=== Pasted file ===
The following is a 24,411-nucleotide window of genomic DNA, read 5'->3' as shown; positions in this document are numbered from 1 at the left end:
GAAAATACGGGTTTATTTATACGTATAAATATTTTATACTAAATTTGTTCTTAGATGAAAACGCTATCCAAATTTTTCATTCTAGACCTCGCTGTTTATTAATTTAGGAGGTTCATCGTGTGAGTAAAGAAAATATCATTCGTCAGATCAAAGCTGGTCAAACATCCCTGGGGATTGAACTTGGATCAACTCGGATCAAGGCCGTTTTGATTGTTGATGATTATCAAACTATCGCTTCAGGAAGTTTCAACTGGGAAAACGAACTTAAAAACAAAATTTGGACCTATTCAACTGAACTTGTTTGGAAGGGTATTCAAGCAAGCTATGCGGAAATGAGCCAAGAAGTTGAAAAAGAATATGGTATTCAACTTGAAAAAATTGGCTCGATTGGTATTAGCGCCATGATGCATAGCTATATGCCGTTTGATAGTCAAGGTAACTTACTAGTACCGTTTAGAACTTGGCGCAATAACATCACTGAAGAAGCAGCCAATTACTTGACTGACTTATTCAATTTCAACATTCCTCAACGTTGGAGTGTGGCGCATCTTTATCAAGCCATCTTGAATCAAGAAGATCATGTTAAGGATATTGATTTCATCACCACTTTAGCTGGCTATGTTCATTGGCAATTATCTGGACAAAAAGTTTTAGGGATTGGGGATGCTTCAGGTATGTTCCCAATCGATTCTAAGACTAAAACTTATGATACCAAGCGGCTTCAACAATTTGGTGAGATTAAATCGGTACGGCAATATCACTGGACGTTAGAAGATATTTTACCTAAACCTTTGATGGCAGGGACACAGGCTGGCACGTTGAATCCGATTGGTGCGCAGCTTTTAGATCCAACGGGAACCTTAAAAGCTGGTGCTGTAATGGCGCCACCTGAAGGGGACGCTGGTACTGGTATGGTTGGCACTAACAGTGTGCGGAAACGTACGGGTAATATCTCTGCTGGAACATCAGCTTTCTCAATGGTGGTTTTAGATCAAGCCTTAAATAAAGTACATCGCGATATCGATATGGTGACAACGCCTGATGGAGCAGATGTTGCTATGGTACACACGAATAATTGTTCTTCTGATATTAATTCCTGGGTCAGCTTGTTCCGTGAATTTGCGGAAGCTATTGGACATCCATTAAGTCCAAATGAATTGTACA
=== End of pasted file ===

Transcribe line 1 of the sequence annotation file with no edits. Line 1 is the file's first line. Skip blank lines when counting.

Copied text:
The following is a 24,411-nucleotide window of genomic DNA, read 5'->3' as shown; positions in this document are numbered from 1 at the left end: